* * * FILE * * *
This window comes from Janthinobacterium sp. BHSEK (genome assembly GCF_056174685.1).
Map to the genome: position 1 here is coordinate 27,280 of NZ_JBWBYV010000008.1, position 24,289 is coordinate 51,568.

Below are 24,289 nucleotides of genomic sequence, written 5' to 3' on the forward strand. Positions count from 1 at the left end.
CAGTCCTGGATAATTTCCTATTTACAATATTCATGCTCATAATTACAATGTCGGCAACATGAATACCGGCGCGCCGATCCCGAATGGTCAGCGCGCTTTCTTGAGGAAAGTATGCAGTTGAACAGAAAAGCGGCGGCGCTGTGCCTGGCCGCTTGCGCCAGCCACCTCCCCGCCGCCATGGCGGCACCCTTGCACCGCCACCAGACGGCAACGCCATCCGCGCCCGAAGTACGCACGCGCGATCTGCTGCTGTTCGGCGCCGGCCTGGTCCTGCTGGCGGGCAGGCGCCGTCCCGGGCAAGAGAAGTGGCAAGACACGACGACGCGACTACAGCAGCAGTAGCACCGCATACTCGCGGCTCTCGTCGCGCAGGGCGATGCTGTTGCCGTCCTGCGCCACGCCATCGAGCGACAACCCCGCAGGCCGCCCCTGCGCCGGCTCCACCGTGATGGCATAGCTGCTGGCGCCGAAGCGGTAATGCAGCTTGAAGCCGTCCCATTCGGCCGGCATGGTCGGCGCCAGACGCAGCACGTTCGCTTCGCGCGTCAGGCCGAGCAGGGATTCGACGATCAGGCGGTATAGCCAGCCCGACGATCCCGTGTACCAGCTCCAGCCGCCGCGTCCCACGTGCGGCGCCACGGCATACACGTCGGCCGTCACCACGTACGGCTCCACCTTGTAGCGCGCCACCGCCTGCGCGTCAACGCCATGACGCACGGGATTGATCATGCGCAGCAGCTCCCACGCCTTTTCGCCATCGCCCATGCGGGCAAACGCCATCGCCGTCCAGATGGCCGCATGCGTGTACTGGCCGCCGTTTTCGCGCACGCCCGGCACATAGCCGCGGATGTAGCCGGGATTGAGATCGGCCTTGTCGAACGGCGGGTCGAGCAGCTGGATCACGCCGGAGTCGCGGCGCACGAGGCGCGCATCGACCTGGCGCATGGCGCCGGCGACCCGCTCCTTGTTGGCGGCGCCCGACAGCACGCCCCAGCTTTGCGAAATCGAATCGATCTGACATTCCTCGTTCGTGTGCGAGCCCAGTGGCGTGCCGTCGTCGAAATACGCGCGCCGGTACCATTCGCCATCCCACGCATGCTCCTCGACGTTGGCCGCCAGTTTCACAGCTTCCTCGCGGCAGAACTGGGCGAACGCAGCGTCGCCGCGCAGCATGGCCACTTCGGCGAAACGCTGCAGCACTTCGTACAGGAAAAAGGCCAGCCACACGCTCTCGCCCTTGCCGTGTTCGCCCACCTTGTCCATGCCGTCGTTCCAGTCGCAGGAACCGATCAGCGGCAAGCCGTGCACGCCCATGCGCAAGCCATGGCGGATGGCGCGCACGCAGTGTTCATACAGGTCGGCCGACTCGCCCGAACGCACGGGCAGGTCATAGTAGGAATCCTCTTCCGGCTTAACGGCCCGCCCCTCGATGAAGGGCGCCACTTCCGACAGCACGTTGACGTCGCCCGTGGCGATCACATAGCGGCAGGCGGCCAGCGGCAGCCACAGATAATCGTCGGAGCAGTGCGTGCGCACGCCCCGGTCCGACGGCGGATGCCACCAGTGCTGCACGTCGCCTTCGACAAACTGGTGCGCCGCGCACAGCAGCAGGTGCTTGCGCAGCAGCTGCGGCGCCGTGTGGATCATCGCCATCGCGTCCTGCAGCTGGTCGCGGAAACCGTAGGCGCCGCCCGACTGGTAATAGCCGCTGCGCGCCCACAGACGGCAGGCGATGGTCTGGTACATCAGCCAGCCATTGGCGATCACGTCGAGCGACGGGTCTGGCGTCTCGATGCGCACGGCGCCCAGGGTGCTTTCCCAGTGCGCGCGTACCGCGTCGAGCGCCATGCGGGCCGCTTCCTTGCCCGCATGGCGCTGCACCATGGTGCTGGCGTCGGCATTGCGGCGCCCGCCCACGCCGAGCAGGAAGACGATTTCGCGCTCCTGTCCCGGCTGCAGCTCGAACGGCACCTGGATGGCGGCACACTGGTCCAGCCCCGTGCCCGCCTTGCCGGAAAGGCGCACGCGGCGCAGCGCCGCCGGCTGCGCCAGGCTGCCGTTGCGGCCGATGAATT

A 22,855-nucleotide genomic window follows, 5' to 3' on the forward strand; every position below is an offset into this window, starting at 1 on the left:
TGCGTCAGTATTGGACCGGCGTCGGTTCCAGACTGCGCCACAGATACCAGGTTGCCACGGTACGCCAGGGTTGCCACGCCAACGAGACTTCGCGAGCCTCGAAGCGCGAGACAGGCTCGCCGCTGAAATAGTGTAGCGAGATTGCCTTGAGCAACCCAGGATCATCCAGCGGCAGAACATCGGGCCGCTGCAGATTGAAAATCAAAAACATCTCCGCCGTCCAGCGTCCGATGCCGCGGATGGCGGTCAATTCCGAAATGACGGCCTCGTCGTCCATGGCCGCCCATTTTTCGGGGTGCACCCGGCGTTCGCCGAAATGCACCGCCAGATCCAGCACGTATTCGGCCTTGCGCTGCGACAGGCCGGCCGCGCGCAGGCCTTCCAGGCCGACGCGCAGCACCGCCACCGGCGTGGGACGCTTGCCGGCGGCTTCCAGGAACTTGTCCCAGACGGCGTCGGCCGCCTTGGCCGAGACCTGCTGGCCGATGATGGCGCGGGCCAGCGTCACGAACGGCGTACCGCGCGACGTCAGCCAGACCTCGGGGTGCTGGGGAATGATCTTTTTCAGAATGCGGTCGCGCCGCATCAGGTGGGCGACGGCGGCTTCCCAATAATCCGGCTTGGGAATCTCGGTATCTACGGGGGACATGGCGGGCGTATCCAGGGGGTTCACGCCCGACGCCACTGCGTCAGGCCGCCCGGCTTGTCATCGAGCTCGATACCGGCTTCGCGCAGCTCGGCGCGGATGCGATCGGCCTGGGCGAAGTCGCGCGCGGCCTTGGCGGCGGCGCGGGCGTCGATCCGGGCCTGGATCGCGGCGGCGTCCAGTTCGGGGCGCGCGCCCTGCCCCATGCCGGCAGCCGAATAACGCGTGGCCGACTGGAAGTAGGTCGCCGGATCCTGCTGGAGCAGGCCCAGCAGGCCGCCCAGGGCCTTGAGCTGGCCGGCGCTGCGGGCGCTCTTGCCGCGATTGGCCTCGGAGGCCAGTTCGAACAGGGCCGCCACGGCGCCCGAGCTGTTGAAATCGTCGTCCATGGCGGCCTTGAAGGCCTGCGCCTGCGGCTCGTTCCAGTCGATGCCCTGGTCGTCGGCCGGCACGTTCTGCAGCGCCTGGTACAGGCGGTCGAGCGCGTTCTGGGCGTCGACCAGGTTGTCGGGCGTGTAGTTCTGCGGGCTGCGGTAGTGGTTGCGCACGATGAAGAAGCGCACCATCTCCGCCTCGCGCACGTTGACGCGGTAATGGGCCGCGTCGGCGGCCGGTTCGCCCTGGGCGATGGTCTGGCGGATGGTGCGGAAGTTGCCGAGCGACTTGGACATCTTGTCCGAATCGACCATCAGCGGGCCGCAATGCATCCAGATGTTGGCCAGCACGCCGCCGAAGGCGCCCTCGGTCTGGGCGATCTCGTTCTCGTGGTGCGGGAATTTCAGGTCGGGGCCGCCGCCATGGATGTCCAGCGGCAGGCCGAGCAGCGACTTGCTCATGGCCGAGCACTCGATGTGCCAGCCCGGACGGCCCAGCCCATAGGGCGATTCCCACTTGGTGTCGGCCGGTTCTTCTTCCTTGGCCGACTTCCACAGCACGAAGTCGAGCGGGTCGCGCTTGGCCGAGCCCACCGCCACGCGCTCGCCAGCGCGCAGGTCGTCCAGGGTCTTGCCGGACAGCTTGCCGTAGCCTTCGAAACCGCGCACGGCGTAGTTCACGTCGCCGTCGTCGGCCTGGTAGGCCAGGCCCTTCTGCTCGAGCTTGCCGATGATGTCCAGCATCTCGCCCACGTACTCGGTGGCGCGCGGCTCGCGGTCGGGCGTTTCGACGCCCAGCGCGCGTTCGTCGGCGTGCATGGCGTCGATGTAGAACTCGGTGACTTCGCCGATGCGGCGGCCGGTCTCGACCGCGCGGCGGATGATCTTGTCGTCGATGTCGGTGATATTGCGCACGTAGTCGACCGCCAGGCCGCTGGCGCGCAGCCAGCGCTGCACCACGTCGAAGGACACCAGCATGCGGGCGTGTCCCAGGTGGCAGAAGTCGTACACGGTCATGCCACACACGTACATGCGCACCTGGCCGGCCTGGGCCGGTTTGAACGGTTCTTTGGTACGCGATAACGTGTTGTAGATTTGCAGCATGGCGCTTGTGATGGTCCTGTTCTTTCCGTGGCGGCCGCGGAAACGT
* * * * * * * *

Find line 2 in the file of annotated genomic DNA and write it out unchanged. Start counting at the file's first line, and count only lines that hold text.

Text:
Map to the genome: position 1 here is coordinate 27,280 of NZ_JBWBYV010000008.1, position 24,289 is coordinate 51,568.